This duck was alight to hear the results of the election. But the days leading up to it were ducking stressful. That's why, desperately needing to chill the duck out, I decided to meditate on the pond—safely wearing my beak-mask, of course.
But you know what they do in those Calm App meditations? In the background, they play the sounds of birds and rippling water. It's de-ducking-lightful.
Problem is, when this duck hears the sound of birds and rippling water, he's usually paddling around on the pond. So, during the meditation, eyes closed, I auto-paddle. Which, it turns out, is a great way to calmly end up embedded, beak-first, in the sludgy edge of the pond.
Duck-darn, this beak-brain was stuck. It took Swan Juan, Head of Emergency Pond Services, twenty minutes to de-beak me.
So, the next time I meditated, I did so on the couch—the rose-print couch that my partner Peacock Riley chose a year ago. But I'm still on the Calm App, and there's still the ducking sound of birds and water in the background, so your truly auto-paddles again. And when I'm done with the meditation, sure, I haven't moved. But the rose-print under my flippers is a wee bit fainter, as if the sun's been shining on that patch for thirteen years.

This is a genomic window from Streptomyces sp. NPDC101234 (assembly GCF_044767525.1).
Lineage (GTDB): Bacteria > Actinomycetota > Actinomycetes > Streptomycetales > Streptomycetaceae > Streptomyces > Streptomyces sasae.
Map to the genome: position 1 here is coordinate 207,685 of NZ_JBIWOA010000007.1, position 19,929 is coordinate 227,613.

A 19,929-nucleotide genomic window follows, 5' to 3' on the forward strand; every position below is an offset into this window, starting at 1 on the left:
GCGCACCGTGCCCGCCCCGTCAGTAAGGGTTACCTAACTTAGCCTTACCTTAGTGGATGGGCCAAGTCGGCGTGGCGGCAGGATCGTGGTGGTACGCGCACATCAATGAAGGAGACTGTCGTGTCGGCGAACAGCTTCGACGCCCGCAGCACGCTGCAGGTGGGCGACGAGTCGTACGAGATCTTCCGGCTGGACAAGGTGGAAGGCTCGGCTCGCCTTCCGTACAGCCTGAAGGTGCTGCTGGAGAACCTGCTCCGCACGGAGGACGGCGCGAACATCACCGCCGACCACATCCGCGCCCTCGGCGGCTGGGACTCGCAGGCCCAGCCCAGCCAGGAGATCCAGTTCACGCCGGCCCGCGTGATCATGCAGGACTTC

Flipper-burn, we call it. My flippers had paddled like fire.
In response to the worn-away patch, Peaock Riley put the "peeved" in "peacock." They're very, very particular about soft furnishings. So now, when we sit on the couch, I have to settle my butt right over the faded patch, so as not to interrupt Riley's view of the Laura Ashley patterning.
This way, Riley's happy, and if I use enough cushions, I'm happy too. Bingo.
We also solved the meditation problem. If I am going to meditate on the rose-print couch, yours truly, a yoga genius, will meditate on his head.
Over and out,